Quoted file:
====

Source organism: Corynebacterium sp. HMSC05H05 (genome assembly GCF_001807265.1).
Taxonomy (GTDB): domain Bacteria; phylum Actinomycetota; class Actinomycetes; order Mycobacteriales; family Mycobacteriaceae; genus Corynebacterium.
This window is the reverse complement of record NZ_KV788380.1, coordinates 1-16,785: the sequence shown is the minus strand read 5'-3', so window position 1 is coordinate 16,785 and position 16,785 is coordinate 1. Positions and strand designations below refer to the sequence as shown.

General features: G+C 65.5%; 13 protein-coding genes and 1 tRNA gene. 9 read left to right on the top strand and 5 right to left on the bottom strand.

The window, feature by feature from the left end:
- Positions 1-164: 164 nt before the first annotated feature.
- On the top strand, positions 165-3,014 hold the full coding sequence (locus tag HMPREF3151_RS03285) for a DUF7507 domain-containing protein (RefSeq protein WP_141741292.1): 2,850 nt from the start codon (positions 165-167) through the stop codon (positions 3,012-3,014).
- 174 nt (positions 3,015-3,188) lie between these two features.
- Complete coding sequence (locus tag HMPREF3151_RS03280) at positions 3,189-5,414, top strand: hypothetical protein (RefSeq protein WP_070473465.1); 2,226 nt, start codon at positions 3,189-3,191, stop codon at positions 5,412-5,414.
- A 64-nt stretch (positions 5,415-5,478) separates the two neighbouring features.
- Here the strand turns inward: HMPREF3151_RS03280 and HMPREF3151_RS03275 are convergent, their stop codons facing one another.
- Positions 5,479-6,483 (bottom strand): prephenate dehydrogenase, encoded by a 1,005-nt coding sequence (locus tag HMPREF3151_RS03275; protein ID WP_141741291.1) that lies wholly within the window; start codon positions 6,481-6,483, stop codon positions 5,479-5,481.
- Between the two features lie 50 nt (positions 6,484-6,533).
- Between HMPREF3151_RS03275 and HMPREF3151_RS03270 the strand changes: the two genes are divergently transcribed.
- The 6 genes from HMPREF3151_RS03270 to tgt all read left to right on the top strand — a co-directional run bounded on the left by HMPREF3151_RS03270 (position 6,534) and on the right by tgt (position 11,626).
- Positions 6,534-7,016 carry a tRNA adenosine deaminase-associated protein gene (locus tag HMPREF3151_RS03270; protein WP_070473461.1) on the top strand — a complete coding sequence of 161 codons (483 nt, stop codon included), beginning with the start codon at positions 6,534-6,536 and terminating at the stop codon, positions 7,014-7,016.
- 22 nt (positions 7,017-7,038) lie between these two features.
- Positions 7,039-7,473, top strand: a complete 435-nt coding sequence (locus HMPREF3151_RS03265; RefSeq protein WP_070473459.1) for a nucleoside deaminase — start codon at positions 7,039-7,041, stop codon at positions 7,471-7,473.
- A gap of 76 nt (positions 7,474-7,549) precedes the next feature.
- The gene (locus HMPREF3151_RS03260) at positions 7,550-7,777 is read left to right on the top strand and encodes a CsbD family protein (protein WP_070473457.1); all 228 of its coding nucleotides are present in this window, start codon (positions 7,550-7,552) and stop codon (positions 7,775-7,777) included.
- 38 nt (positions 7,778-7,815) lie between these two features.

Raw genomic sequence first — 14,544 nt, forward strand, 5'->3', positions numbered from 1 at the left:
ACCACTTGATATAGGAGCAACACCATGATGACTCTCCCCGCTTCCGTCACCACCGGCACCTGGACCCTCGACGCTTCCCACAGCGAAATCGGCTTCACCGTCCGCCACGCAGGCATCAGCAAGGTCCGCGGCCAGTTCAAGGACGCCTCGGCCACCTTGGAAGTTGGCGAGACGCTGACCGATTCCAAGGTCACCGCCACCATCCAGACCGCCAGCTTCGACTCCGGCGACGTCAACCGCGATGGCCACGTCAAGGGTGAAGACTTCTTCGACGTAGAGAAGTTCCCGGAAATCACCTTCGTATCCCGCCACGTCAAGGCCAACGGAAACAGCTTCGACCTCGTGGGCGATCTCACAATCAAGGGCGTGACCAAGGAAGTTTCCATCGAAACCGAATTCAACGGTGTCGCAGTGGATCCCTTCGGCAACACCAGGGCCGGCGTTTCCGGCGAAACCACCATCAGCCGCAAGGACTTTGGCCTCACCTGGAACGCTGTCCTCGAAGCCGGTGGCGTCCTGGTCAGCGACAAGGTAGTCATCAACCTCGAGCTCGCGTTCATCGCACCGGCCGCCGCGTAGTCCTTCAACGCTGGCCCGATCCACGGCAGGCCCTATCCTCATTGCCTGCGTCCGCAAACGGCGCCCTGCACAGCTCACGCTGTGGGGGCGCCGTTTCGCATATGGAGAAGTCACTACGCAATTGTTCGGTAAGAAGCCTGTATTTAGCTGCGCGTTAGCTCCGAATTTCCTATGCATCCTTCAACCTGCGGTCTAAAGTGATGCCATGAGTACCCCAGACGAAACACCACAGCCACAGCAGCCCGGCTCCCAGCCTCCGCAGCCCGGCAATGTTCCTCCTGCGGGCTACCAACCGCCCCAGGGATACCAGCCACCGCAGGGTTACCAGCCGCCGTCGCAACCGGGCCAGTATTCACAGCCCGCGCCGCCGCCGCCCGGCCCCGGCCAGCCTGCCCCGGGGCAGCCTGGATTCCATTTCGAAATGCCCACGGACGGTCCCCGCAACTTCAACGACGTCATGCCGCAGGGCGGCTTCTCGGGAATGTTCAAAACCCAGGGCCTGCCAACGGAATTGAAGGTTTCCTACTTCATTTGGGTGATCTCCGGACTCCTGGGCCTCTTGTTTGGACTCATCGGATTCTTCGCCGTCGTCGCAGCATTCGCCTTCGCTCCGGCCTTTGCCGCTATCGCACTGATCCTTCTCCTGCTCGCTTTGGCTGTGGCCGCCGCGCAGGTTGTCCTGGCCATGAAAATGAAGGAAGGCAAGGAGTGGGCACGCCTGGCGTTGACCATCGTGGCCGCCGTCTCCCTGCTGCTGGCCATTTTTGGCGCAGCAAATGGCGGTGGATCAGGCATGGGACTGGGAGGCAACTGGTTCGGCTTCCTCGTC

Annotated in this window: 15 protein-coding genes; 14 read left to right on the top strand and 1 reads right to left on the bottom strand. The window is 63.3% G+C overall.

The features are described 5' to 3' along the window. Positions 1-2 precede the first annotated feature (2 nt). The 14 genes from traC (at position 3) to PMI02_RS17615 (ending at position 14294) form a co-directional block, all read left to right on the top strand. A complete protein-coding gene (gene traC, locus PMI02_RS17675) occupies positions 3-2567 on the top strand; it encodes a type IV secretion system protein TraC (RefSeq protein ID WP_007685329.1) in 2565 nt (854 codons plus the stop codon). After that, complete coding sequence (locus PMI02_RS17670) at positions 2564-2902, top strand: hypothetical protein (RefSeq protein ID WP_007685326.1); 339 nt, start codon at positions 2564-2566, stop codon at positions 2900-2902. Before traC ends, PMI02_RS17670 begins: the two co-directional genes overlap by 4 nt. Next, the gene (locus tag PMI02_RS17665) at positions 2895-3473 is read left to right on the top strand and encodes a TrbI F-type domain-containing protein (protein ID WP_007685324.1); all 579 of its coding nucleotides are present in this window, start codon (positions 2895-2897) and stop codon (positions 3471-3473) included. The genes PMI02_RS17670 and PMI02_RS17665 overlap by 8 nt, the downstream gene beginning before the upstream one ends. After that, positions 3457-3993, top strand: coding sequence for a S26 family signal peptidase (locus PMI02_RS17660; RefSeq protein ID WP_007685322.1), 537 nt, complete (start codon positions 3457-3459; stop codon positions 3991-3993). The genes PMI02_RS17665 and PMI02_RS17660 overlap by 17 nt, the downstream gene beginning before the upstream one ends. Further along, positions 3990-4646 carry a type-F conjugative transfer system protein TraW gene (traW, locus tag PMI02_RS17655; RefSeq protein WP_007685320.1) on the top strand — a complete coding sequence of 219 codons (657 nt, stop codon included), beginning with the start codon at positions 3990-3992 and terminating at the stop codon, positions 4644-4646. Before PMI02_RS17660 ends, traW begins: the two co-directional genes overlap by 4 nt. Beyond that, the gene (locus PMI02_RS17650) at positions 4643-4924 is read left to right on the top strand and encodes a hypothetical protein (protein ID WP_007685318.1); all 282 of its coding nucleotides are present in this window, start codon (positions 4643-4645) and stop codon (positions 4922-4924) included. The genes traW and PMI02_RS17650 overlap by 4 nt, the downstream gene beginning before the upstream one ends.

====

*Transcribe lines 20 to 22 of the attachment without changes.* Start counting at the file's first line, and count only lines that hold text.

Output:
- The gene (locus HMPREF3151_RS03260) at positions 7,550-7,777 is read left to right on the top strand and encodes a CsbD family protein (protein WP_070473457.1); all 228 of its coding nucleotides are present in this window, start codon (positions 7,550-7,552) and stop codon (positions 7,775-7,777) included.
- 38 nt (positions 7,778-7,815) lie between these two features.

Raw genomic sequence first — 14,544 nt, forward strand, 5'->3', positions numbered from 1 at the left: